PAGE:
A government agency reveals that the nation’s most violent street gang has been energized by the barrage of illegal immigrant minors who have entered the U.S. through Mexico, confirming a Judicial Watch report last summer that gangs were actively recruiting members at shelters housing the new arrivals.
The tens of thousands of illegal immigrants, coined Unaccompanied Alien Children (UAC) by the government, came mostly from Honduras, El Salvador and Guatemala. The Obama administration rolled out the welcome mat, quickly offering housing, food, medical treatment and a free education. The UACs have brought indangerous diseases-including swine flu, dengue fever, Ebola virus and tuberculosis- and have occupied our military bases as shelters. Many have been disbursed throughout the U.S., igniting a crisis for overwhelmed public school districts nationwide.
To facilitate the often treacherous process of entering the United States illegally through the southern border, the Obama administration is offering free transportation from three Central American countries and a special refugee/parole program with “resettlement assistance” and permanent residency.
Under the new initiative the administration has rebranded the official name it originally assigned to the droves of illegal immigrant minors who continue sneaking into the U.S. They’re no longer known as Unaccompanied Alien Children (UAC), a term that evidently was offensive and not politically correct enough for the powerful open borders movement. The new arrivals will be officially known as Central American Minors (CAM) and they will be eligible for a special refugee/parole that offers a free one-way flight to the U.S. from El Salvador, Guatemala or Honduras. The project is a joint venture between the Department of Homeland Security (DHS) and the State Department.
Specifically, the “program provides certain children in El Salvador, Guatemala and Honduras with a safe, legal, and orderly alternative to the dangerous journey that some children are undertaking to the United States,” according to a DHS memo obtained by JW this week. The document goes on to say that the CAM program has started accepting applications from “qualifying parents” to bring their offspring under the age of 21 from El Salvador, Guatemala or Honduras. The candidates will then be granted a special refugee parole, which includes many taxpayer-funded perks and benefits. Among them is a free education, food stamps, medical care and living expenses.
During a special teleconference this week officials from U.S. Citizenship and Immigration Services (USCIS) and the State Department explained how CAM will work. Only “friendly” groups and individuals invited by the government were allowed to participate and the event was not open to the media. Judicial Watch attended as a Non-Governmental Organization (NGO) with interest in the matter. Obama administration officials offered an overview of the new CAM initiative and confirmed that the U.S. has deployed staff to the region to handle the influx of applicants. A State Department official promoted CAM as a “family reunification” program that will be completely funded by American taxpayers, though the official claimed to have no idea what the cost will be.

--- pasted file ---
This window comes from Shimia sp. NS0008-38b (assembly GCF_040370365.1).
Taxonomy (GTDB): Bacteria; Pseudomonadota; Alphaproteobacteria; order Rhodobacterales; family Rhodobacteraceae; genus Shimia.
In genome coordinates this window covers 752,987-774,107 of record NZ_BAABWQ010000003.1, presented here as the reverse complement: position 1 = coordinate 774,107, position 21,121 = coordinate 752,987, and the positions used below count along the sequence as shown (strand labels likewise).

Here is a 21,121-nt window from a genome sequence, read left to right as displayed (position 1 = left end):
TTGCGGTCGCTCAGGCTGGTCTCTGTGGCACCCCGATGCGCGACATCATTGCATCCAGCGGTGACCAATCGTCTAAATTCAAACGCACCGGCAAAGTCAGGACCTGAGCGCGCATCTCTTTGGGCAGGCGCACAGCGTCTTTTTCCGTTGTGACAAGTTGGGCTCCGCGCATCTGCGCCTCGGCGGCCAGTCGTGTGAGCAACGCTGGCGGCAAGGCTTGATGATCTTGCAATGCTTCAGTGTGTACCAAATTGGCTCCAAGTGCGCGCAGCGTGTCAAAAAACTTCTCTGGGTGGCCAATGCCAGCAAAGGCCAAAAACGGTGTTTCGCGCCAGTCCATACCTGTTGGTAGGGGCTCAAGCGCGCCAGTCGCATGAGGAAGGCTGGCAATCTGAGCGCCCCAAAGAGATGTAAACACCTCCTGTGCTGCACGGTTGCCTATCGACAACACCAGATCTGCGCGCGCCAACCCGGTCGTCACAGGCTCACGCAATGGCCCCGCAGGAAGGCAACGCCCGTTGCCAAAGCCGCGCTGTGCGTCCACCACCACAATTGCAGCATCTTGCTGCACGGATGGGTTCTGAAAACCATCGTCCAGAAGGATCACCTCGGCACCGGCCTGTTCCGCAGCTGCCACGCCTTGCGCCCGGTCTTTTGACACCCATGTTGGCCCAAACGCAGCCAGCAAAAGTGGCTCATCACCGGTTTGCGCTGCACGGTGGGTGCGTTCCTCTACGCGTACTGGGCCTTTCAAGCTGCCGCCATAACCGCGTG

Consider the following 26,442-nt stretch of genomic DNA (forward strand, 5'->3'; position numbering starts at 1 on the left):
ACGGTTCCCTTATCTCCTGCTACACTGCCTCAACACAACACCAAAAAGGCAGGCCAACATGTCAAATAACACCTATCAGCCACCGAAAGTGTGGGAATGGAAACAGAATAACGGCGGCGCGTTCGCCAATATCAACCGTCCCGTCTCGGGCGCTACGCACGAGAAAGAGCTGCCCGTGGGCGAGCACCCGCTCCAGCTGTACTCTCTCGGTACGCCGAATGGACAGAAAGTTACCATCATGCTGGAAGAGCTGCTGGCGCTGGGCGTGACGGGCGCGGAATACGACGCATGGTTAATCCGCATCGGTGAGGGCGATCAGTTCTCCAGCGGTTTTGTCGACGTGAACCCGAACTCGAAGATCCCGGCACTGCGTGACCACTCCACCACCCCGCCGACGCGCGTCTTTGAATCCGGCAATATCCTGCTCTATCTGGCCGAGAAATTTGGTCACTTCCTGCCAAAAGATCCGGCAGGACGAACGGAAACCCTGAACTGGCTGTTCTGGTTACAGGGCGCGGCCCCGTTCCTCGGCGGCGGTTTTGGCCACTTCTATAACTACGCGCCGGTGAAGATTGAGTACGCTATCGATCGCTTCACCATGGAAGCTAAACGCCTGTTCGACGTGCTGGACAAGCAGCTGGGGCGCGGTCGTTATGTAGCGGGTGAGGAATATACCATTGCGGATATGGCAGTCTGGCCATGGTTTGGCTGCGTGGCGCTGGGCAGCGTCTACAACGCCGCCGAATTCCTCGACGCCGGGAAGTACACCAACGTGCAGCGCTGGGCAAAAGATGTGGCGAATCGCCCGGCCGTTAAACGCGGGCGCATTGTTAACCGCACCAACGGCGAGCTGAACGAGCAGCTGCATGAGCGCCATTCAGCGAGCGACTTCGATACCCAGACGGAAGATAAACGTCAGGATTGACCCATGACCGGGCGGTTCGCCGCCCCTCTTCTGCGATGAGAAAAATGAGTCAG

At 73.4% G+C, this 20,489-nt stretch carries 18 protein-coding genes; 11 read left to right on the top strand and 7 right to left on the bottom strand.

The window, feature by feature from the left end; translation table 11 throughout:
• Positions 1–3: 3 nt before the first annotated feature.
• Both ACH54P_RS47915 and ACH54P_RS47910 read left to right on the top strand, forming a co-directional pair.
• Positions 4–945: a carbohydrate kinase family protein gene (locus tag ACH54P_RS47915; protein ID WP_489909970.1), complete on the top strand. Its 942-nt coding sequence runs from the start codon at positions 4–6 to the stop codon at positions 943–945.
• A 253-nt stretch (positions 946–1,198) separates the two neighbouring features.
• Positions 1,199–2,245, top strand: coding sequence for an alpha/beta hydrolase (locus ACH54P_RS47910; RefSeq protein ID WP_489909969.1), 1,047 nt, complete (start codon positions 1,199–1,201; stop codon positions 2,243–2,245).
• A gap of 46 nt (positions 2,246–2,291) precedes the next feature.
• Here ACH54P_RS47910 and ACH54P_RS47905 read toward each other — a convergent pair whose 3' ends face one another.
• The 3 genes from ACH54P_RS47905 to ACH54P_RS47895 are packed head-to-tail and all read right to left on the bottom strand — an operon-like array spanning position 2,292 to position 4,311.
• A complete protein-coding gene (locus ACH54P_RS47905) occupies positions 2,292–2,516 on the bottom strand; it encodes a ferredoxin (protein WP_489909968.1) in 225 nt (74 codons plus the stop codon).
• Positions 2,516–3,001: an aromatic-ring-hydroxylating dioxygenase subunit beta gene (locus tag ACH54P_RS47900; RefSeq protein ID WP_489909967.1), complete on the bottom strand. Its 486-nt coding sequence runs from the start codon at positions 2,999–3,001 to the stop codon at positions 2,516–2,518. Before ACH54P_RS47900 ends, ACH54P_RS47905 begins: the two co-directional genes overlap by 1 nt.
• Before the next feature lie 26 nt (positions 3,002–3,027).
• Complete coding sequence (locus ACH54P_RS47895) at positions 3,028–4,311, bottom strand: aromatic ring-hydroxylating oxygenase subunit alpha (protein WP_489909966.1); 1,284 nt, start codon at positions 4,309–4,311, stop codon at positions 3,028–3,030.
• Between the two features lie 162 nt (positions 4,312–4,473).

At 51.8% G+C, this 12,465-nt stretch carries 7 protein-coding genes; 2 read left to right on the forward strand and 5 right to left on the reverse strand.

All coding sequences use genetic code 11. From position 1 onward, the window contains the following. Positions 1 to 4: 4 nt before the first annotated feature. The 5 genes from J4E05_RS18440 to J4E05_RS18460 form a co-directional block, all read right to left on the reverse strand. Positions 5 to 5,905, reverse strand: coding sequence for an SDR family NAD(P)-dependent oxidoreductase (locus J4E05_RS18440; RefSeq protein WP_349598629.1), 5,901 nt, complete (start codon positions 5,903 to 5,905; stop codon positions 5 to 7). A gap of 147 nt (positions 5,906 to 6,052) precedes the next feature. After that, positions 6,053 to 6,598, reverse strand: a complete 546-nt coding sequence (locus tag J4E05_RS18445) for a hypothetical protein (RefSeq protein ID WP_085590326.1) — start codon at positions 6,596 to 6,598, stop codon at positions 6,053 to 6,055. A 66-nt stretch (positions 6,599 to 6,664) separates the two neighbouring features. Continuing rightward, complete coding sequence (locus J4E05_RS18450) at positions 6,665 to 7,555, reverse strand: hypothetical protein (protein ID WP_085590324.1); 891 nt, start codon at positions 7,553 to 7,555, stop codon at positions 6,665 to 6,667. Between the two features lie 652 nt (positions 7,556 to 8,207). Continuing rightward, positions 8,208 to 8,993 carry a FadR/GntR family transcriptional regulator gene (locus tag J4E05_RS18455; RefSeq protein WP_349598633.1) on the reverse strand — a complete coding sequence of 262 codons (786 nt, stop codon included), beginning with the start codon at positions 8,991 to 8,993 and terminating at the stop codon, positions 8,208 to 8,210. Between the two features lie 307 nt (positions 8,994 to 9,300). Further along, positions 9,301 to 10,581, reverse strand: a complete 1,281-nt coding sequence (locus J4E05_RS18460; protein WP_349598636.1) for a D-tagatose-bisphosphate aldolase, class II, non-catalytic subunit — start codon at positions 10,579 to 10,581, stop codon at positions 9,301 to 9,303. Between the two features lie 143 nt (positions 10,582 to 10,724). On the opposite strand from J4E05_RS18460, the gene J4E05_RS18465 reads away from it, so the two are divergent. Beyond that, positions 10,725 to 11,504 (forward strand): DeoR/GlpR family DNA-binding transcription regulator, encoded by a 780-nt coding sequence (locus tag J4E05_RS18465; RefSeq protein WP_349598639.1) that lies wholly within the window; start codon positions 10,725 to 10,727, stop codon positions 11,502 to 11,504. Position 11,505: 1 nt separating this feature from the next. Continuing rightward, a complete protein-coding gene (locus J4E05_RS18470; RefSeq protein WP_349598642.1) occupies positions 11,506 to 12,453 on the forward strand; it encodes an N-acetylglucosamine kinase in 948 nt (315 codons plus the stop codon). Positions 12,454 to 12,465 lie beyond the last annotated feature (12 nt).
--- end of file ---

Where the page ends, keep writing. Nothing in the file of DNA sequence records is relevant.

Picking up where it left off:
A U.S.-based parent will initiate the application to bring his or her child in from any of the three Central American countries. To qualify they must be a permanent resident, a parolee or a beneficiary of Obama’s recent amnesty or deferred action. Many have probably lived illegally in the U.S. for years. The only out-of-pocket cost is for a DNA test to assure the child belongs to the applicant but Uncle Sam will reimburse the money if the result is positive. A U.S. official will interview the child, then a medical exam and “cultural orientation” will be conducted before the minor flies to the U.S. Once in the U.S. the illegal alien will get “resettlement assistance,” the State Department official confirmed during the teleconference.
If the applicant doesn’t qualify for the more desirable refugee status he or she can be considered for parole, a USCIS official explained in the teleconference, which was attended mostly by immigrant rights groups known for advocating on behalf of illegal aliens. Refugee status is a form of protection offered to those who are deemed of special humanitarian concern to the United States. Parole allows individuals who may be otherwise inadmissible to come to the U.S. on a case-by-case basis for urgent humanitarian reasons or significant public benefit. The State Department official assured that applicants need not express or document a credible fear to qualify under CAM because “we want to make sure this program is open to as many people as possible.”